“We try to have something for everyone,” said Jane Hochstein, center director. “This year, you will see a little bit of everything from education to health, from a one-man show to an art exhibit. We have a large diverse committee with different interests and backgrounds who help to determine the lineup. The Jewish Book Council in New York holds an annual conference. Meryl Hattenbach, the Jewish Community Center’s Program Manager, attended this year. She had the opportunity to hear over 200 authors speak about their books and evaluate if the author is a fit for Dayton, who is the target audience, and is the book topic high interest?”

>> 12 books about Dayton or by Daytonians that you should read


1. Einstein!

Award-winning playwright Jack Fry of Los Angeles kicks off the festival with his one-man show “Einstein!,” an intriguing look at the legendary scientist’s early years in Berlin as he struggles to prove his theory of relativity and prove his relevance as a father. “Einstein!” was selected as the encore winner from the 2016 Hollywood International Fringe Festival and was also chosen as one of the “Top Ten Shows to See” at the 2016 New York International Fringe Festival.

“(Fry’s) knowledge of Albert Einstein as well as his passion for the character come shining through his performance,” noted Elaine Smith, Director of Michigan’s Berman Center for the Performing Arts who previously hosted Fry. “This is a unique look into the life of young Albert Einstein that fascinated audiences and had people giving him a well-deserved standing ovation at the end.”

>> Winners of the 2017 Dayton Literary Peace Prize

Rabbi Naomi Levy, seen on “The Oprah Winfrey Show” and “Today” among other programs, discusses her book “Einstein & The Rabbi: Searching for the Soul” on Oct. 30 at the Boonshoft Center for Jewish Culture and Education. CONTRIBUTED PHOTO

2. Top Rabbi

Hochstein is particularly pleased to have so many highly respected authors in the mix such as in-demand Rabbi Naomi Levy.

“Rabbi Naomi Levy was named by Newsweek as one of the Top 50 Rabbis in America,” Hochstein said. “She’s appeared on ‘Oprah,’ ‘Today’ and NPR and was featured in Parade, Self, Time, and Good Housekeeping. She will be speaking about her book ‘Einstein and the Rabbi: Searching for the Soul,’ which is inspired by a poignant letter of Einstein’s about the human condition that we are all intimately connected.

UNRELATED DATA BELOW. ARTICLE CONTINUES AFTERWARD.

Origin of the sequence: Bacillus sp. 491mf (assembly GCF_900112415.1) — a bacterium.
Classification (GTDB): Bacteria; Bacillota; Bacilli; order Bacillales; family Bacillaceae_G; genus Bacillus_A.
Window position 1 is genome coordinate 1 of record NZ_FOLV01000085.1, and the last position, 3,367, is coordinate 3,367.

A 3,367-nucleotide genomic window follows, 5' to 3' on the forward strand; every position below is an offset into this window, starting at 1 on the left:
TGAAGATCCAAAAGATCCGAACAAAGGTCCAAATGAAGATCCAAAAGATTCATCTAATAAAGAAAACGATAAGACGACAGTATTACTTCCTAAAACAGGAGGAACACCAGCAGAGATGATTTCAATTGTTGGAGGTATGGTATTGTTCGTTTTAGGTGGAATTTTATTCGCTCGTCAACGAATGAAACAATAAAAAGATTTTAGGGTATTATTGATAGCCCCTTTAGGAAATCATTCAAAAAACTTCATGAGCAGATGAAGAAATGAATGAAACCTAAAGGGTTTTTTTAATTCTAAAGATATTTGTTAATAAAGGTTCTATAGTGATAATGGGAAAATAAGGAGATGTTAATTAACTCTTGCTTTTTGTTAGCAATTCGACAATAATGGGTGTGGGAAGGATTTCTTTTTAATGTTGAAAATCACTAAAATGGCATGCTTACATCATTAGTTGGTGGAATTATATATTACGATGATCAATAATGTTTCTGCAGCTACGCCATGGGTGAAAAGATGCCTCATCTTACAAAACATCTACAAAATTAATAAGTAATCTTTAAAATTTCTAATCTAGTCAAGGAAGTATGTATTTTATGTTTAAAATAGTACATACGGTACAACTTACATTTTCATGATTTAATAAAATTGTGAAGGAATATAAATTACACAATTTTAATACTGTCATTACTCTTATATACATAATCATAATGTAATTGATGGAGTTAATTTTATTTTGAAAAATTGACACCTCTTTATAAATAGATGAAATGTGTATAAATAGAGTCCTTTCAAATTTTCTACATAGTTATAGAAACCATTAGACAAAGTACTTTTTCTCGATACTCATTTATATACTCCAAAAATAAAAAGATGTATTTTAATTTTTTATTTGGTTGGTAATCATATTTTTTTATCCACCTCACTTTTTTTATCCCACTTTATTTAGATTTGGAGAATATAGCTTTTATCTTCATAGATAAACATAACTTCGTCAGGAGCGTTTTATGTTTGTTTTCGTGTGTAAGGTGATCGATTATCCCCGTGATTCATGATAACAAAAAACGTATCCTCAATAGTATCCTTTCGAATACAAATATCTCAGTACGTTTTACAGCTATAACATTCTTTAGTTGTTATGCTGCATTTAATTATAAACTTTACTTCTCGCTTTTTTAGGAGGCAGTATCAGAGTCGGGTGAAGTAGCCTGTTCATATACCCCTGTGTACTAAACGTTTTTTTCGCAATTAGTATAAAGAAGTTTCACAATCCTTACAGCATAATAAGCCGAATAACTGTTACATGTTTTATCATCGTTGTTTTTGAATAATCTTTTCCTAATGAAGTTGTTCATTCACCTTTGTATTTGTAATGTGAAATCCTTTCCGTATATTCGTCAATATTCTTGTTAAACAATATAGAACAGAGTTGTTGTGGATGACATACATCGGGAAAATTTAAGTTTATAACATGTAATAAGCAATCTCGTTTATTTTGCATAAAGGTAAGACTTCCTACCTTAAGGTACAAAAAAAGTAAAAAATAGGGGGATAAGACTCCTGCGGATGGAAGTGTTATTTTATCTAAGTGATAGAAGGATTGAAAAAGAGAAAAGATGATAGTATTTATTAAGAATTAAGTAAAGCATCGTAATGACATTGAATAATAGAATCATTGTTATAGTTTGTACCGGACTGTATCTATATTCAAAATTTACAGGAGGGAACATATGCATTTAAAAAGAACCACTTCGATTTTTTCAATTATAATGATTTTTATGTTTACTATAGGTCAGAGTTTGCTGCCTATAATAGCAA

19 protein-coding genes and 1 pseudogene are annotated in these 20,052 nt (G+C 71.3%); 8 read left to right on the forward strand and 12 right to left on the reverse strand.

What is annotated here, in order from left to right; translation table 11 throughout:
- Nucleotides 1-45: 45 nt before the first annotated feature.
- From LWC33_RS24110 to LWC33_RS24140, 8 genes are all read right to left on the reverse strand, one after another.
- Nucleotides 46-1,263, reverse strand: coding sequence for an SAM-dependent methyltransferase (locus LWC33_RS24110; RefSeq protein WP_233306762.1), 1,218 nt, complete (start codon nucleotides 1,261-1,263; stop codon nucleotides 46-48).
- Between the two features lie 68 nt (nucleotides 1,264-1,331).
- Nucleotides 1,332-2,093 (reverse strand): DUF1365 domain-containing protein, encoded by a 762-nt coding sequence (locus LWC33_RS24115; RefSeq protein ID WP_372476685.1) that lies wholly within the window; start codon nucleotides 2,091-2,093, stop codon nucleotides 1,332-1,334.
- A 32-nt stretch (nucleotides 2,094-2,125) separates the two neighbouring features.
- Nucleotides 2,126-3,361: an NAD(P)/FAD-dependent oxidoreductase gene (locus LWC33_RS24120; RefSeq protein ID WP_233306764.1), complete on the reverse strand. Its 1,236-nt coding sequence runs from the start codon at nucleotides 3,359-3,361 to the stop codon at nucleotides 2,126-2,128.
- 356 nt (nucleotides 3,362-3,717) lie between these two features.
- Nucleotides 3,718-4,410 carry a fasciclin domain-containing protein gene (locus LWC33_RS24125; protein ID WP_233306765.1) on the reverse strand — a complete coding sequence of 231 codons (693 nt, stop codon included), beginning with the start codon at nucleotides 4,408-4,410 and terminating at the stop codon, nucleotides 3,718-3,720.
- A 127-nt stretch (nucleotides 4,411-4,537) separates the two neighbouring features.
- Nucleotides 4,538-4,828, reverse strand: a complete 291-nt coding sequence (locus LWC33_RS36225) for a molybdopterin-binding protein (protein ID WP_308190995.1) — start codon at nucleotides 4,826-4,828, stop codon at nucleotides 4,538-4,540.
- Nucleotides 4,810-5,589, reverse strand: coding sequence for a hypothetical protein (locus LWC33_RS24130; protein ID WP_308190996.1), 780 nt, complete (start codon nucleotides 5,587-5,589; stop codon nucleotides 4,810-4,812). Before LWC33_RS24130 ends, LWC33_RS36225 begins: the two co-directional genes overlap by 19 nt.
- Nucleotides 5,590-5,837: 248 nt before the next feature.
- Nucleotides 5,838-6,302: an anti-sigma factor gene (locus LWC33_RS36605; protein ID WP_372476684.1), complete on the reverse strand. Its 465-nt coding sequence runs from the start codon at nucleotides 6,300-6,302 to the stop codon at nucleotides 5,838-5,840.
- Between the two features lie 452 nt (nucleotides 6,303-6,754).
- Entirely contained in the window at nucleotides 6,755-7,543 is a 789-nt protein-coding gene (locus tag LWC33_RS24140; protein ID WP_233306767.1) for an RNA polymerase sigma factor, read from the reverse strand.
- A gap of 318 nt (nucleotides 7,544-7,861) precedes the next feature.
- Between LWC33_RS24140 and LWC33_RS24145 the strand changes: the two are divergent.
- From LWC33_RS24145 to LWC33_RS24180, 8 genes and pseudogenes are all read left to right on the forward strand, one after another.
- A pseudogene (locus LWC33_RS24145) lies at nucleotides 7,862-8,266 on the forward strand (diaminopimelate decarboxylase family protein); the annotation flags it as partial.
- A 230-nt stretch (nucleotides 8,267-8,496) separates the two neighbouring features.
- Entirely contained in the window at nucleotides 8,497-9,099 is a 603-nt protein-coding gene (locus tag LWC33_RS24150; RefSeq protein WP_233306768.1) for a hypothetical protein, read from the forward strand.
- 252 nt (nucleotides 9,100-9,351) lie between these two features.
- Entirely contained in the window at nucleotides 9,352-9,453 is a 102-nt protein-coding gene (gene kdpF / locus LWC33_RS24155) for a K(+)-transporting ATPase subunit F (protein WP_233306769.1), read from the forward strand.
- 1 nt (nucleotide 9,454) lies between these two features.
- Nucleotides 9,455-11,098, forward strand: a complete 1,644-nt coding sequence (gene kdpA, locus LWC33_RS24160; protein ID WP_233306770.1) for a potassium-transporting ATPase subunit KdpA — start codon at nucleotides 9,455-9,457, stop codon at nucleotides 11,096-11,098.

Pulitzer Prize winner Glenn Frankel will provide commentary on the Academy Award-winning classic “High Noon,” particularly the script being a parable about the Red Scare, on Nov. 15 at the Neon Movies. CONTRIBUTED PHOTO

3. Pulitzer Prize winner

Pulitzer Prize-winner Glenn Frankel will reflect on the Academy Award-winning classic “High Noon: The Hollywood Blacklist and the Making of an American Classic.”

“We will be showing the film ‘High Noon’ and Frankel will enlighten us with the complex historical context of the movie,” Hochstein said.

4. Multiple venues

In addition, the festival will be held at multiple venues throughout the Miami Valley from Coco’s Bistro to the Neon Movies. Organizers regard the move as a vital effort to help broaden its base.

“We appreciate the opportunity to collaborate with various organizations and community venues,” Hochstein said. “This allows us to reach a wider audience. We are grateful to have ongoing relationships with Hospice of Dayton, the Washington-Centerville Public Library, Friends of the Washington-Centerville Library, the Wright Memorial Public Library, Crowne Plaza Dayton, and the Ohio Arts Council.”

“We have worked hard to bring many talented individuals and diverse programs to inspire the Dayton community as a whole through authors, art and theater,” added festival Chairperson Julie Bloom. “We are looking forward to seeing everyone exploring the events we’ve planned.”

>> 10 must-read books by Dayton authors